Learn About The Details of Growoya on Go Green Radio

Brant chatted on air with Jill Buck this weekend. What exactly is an oya?! Here are the details, in audio!

“The clay of the oya is porous, so it slowly waters your plants over time. Plant roots grow towards the water source and take only what they need and only when they need it. This is extremely efficient way to garden.” – Brant Cheetham 

Here’s this link! The Growoya interview is the very first one on the episode, so just hit play:

Oya Giveaways For The Holidays!

Dear Oya Lovers,

We are SO excited to announce our weekly holiday giveaway! Every Saturday until Christmas this year, one of you will win a FREE OYA! This is a great way to celebrate sustainable gardening with your loved ones.

Here’s how to enter:

On Instagram, post gardening photos using the #Growoya hashtag! That’s ALL you have to do.

On Twitter, Tweet your favorite gardening stories (multiple tweets allowed) OR favorite ways to save water in the garden. Use the hashtag #Growoya to be entered!

On Facebook, comment to share your gardening stories. That’s it! We want to hear about all the love you put into your vegetable bounty. It helps us feel good, and helps inspire all our fellow gardeners to get our hands dirty more often.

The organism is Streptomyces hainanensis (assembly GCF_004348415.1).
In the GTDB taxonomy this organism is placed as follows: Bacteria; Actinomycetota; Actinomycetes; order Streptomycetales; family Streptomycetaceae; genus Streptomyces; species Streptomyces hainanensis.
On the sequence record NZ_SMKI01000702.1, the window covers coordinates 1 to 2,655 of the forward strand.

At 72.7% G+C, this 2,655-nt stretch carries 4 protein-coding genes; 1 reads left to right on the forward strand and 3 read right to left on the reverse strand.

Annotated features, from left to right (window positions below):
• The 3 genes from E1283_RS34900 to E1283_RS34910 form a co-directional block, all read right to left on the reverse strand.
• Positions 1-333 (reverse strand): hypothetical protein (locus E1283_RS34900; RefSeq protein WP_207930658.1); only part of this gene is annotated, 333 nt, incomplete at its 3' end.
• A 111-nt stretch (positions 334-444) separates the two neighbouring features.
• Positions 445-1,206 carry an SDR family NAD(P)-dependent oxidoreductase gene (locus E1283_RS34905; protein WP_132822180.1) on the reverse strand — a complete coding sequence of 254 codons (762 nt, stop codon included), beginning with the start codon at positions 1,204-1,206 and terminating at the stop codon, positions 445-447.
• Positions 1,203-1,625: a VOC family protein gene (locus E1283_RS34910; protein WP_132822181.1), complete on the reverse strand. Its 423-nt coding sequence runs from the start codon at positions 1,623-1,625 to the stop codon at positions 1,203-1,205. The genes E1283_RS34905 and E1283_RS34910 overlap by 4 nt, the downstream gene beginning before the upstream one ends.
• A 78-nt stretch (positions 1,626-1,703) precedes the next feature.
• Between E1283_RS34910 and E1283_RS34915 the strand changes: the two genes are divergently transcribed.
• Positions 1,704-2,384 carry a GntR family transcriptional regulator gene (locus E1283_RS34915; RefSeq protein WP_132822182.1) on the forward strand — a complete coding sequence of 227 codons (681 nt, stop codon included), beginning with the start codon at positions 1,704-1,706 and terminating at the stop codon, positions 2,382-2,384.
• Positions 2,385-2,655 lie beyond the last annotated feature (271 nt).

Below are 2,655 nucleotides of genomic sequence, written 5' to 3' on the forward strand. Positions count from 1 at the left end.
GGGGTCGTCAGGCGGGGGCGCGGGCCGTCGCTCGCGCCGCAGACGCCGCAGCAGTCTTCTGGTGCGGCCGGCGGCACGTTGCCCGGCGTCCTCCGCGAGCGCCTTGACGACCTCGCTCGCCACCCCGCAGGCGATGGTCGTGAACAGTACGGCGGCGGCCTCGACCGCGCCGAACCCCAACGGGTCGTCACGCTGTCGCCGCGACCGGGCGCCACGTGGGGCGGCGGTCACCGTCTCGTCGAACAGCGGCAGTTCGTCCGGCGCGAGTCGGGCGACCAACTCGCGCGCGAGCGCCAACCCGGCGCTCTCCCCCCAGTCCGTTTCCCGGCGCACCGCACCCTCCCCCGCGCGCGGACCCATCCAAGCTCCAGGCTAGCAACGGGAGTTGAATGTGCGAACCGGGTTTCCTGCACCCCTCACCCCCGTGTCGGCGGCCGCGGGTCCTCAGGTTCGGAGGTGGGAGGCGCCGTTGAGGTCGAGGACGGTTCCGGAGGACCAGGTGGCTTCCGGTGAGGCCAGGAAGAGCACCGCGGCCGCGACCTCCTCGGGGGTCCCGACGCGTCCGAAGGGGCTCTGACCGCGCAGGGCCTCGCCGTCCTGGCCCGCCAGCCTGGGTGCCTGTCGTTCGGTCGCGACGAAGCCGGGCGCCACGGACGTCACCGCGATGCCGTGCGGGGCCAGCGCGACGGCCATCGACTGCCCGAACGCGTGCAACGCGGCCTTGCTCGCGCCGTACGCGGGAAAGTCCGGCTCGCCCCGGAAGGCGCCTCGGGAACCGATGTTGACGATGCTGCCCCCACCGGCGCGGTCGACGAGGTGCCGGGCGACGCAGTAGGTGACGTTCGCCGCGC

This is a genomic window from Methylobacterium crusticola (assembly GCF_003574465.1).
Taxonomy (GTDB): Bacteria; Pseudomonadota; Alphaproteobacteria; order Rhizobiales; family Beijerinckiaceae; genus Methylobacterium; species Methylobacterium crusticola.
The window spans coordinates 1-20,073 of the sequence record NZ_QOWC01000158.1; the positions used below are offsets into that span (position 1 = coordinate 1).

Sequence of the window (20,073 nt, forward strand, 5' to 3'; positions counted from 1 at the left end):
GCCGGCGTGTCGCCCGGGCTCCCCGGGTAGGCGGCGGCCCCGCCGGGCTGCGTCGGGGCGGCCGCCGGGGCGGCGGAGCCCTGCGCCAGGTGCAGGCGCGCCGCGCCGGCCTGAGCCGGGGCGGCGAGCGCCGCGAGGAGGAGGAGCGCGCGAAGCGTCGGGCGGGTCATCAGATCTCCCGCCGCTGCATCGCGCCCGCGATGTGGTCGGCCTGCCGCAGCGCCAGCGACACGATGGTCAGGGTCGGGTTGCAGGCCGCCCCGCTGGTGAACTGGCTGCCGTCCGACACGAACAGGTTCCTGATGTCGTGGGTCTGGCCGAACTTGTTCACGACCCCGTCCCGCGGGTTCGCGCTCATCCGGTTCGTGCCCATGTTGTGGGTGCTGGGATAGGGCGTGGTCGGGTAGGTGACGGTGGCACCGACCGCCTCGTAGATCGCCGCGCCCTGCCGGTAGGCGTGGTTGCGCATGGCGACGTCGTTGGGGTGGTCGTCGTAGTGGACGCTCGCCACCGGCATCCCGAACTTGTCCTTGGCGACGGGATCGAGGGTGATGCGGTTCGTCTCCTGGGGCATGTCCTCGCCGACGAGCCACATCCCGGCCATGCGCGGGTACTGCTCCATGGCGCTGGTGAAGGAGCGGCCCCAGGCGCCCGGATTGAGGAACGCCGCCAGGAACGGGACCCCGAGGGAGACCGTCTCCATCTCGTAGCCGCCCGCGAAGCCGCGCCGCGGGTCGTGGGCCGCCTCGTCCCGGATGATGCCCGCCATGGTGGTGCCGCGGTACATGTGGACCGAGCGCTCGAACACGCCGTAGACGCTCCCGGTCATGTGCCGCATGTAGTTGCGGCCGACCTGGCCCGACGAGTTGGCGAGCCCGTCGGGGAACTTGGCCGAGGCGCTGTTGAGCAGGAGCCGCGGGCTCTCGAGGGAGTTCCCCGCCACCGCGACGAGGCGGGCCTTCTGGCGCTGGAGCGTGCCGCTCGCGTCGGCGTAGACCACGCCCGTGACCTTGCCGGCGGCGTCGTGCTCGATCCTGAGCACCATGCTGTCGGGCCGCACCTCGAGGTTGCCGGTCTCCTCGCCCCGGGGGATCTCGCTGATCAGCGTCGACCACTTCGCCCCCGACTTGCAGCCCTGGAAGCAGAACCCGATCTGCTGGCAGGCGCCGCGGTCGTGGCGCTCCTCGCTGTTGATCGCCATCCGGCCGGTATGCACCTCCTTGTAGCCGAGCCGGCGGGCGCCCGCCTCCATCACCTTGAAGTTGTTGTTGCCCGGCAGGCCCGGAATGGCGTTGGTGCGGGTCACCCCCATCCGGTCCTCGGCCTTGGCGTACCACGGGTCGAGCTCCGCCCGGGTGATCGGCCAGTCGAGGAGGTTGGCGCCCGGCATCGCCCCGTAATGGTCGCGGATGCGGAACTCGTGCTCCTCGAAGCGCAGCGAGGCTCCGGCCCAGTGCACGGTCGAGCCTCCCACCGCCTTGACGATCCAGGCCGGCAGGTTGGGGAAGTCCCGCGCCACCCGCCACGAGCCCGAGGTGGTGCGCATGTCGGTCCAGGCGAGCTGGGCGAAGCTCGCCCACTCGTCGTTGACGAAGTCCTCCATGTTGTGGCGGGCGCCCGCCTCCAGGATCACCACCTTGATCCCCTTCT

We will announce the winner of the week every Saturday morning at 10:00 am PST. Also, you must live in the USA to be eligible (for now).

Can you enter more than once? Yes! We’d love to hear from you on all social media channels! Why just share a story when you could also share a photo? Not everyone has all three, so more people will see it!

Will the post with the most likes win? Any post can win! We like to give everyone a fair chance.

How can I increase my chances of winning? We’re so glad you asked! If you want to be entered twice, there are a few things you can do: On Instagram, comment on friends’ photos about the competition. On Twitter, Tweet at gardening lovers you know. On Facebook, tag friends in your comments! Tag us using @Growoya so that we know you’ve been sharing the love!

Starting To Grow Worms